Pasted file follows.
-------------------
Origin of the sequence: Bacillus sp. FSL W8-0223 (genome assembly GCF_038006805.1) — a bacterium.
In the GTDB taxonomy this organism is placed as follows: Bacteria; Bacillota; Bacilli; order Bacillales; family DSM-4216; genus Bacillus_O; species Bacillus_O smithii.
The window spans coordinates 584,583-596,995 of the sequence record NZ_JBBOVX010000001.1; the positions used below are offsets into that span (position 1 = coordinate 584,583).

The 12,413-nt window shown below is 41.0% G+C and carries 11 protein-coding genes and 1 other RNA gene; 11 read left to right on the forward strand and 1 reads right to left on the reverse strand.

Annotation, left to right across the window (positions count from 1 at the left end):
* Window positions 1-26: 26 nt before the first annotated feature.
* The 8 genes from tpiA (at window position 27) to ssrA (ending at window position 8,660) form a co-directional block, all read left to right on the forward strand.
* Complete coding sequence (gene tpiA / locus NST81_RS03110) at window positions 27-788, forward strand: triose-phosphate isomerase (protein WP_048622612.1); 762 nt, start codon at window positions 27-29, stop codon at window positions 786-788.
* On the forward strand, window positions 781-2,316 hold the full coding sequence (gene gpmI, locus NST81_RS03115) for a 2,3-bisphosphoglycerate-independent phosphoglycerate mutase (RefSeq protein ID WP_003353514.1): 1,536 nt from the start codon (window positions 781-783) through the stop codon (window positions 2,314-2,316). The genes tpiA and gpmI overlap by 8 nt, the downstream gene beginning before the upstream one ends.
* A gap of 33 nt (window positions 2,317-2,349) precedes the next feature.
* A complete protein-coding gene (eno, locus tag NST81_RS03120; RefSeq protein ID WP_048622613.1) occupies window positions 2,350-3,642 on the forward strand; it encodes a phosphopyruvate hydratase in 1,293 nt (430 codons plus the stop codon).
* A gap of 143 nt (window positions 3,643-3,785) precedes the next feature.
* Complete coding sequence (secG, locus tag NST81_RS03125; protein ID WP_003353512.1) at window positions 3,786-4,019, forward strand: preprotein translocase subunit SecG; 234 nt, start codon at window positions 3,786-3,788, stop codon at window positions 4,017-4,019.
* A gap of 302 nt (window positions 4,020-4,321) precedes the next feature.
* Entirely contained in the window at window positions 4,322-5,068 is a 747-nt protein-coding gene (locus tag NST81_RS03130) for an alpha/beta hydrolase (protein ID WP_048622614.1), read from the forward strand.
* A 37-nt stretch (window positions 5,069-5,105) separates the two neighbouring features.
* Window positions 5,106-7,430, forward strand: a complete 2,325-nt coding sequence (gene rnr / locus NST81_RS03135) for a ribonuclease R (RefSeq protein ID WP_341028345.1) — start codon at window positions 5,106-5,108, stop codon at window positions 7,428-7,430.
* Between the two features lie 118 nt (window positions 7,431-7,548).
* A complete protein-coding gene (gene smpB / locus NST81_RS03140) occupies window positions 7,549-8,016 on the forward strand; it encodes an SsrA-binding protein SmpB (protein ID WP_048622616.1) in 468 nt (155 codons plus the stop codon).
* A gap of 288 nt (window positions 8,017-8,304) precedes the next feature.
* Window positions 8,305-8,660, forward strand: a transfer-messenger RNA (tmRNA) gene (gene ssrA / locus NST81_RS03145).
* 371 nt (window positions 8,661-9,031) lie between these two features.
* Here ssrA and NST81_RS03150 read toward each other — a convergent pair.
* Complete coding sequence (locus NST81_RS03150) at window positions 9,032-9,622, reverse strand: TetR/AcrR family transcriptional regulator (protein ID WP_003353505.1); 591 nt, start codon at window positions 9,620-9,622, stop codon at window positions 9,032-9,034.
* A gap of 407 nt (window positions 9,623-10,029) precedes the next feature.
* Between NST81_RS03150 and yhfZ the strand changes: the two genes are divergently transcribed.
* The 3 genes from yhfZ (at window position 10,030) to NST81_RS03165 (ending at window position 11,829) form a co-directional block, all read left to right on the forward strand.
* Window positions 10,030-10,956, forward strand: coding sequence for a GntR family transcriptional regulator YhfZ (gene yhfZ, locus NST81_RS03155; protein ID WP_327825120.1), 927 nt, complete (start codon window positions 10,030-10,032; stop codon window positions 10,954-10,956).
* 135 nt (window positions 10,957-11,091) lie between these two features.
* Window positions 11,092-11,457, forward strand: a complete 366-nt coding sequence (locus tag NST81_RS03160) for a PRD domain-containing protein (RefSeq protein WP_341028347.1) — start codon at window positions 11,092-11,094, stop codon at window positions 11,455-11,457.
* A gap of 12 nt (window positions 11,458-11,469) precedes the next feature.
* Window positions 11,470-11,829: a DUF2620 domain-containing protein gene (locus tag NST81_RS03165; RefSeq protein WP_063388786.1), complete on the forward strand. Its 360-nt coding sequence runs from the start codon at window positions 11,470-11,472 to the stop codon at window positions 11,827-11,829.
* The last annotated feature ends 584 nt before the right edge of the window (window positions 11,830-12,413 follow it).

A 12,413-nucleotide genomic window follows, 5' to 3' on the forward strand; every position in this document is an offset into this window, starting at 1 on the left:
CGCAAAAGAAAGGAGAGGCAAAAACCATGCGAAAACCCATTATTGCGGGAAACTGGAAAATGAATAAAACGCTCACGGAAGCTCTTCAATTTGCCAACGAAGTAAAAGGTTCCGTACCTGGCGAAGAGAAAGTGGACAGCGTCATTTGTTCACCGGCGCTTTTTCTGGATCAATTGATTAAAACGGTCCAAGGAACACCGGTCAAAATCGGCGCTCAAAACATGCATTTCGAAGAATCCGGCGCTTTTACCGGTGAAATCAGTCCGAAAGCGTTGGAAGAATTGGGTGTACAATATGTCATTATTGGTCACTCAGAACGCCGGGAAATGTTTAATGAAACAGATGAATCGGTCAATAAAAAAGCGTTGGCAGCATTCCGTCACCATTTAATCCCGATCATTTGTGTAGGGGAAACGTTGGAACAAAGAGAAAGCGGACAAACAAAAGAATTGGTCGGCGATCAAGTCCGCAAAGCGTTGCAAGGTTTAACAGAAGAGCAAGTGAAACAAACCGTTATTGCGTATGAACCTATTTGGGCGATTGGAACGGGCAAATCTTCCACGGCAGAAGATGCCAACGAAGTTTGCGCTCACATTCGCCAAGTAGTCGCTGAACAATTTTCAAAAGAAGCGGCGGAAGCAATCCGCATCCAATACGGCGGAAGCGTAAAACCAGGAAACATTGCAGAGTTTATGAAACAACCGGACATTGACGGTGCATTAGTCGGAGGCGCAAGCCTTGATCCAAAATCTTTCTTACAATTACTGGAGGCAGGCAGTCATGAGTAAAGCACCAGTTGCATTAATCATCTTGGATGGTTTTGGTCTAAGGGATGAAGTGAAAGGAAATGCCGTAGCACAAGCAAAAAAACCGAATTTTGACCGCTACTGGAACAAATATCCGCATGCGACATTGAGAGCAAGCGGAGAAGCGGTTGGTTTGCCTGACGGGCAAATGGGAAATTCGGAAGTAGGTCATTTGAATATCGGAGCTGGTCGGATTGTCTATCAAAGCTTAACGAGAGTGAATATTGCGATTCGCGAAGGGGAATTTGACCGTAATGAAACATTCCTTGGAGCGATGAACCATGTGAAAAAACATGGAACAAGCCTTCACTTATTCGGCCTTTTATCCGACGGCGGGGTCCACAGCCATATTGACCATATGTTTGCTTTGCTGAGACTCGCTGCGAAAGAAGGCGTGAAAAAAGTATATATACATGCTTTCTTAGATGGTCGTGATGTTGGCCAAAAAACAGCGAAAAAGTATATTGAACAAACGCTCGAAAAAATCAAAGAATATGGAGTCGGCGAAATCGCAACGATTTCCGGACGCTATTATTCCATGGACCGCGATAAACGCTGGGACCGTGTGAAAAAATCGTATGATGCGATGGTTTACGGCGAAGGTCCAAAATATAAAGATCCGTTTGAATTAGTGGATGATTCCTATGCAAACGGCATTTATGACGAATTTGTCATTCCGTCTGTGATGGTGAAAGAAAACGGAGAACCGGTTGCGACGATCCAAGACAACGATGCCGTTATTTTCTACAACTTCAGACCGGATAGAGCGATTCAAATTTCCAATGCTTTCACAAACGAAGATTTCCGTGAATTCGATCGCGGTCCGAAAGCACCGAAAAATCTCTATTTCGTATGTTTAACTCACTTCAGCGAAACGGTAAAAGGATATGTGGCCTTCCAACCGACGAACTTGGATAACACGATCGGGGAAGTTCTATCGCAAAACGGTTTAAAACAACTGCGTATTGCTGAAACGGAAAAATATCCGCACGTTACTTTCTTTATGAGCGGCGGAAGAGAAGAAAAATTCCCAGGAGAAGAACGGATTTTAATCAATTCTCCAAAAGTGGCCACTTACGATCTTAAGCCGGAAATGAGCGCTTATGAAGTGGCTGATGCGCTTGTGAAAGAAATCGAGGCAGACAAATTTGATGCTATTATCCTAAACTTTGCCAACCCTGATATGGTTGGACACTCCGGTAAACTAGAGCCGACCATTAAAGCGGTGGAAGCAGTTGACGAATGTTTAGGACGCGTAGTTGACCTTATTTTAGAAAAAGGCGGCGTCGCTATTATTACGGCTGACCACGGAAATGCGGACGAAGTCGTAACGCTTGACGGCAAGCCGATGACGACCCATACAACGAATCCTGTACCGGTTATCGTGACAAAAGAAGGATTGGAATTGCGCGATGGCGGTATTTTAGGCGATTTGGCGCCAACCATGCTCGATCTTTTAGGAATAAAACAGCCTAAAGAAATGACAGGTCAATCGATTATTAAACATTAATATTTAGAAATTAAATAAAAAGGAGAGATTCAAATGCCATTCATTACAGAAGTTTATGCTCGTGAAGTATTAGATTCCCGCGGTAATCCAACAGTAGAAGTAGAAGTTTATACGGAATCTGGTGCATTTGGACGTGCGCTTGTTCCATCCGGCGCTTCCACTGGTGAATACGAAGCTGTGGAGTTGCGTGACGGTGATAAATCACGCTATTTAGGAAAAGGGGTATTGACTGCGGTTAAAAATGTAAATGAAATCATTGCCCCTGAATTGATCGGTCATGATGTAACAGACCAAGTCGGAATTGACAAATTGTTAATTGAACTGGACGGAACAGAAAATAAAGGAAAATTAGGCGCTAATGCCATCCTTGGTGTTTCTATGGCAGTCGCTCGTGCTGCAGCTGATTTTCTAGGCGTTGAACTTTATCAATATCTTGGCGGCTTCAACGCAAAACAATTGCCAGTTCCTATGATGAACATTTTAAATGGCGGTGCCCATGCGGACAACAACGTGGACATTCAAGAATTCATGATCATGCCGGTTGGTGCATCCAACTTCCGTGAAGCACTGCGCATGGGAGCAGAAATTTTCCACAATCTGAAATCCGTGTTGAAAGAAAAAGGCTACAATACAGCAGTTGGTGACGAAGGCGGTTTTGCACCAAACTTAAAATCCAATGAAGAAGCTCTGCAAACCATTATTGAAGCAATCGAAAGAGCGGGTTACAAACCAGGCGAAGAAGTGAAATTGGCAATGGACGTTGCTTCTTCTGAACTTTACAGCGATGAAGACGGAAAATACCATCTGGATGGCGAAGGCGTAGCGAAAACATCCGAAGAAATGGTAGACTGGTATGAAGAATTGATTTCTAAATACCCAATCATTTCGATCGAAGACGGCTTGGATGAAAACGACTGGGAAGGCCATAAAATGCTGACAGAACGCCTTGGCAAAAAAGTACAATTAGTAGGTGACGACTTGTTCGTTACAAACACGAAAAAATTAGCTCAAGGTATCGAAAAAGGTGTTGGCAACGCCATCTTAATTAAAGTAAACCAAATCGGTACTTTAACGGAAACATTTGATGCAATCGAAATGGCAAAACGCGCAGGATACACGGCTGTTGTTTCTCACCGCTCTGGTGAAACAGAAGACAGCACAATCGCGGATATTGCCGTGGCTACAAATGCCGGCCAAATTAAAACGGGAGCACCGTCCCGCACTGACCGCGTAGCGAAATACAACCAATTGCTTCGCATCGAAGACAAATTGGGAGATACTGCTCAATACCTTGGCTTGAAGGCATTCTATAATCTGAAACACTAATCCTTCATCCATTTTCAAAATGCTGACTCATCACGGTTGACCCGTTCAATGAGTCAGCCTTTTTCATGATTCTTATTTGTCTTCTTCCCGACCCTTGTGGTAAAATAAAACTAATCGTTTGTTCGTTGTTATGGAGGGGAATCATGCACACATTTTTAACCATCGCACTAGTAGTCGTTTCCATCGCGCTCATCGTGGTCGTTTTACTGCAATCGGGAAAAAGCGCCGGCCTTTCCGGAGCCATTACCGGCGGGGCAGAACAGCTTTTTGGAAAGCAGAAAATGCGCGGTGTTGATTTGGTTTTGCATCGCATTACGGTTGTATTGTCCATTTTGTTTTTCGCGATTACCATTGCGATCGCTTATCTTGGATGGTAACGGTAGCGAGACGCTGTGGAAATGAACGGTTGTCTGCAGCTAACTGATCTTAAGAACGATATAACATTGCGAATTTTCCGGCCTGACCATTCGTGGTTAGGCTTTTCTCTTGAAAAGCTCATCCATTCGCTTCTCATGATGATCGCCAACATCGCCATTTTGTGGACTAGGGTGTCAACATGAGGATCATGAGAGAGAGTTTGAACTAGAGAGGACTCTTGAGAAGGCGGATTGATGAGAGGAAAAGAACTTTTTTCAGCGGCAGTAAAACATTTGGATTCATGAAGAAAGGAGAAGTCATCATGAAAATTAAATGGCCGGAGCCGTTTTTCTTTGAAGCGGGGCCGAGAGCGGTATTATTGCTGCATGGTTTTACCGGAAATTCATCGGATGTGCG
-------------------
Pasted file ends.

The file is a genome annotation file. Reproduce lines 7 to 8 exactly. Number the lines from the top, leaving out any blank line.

* The 8 genes from tpiA (at window position 27) to ssrA (ending at window position 8,660) form a co-directional block, all read left to right on the forward strand.
* Complete coding sequence (gene tpiA / locus NST81_RS03110) at window positions 27-788, forward strand: triose-phosphate isomerase (protein WP_048622612.1); 762 nt, start codon at window positions 27-29, stop codon at window positions 786-788.